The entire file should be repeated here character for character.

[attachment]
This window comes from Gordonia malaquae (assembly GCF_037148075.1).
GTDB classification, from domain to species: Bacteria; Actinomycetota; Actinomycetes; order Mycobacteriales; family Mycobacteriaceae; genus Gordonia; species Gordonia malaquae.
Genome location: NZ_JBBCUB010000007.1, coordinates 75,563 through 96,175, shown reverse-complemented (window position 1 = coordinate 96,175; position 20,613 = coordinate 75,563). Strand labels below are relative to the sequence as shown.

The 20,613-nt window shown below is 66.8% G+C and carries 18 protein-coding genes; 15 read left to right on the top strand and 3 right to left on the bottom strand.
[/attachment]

This window comes from Gordonia malaquae (assembly GCF_037148075.1).
GTDB classification, from domain to species: Bacteria; Actinomycetota; Actinomycetes; order Mycobacteriales; family Mycobacteriaceae; genus Gordonia; species Gordonia malaquae.
Genome location: NZ_JBBCUB010000007.1, coordinates 75,563 through 96,175, shown reverse-complemented (window position 1 = coordinate 96,175; position 20,613 = coordinate 75,563). Strand labels below are relative to the sequence as shown.

The 20,613-nt window shown below is 66.8% G+C and carries 18 protein-coding genes; 15 read left to right on the top strand and 3 right to left on the bottom strand.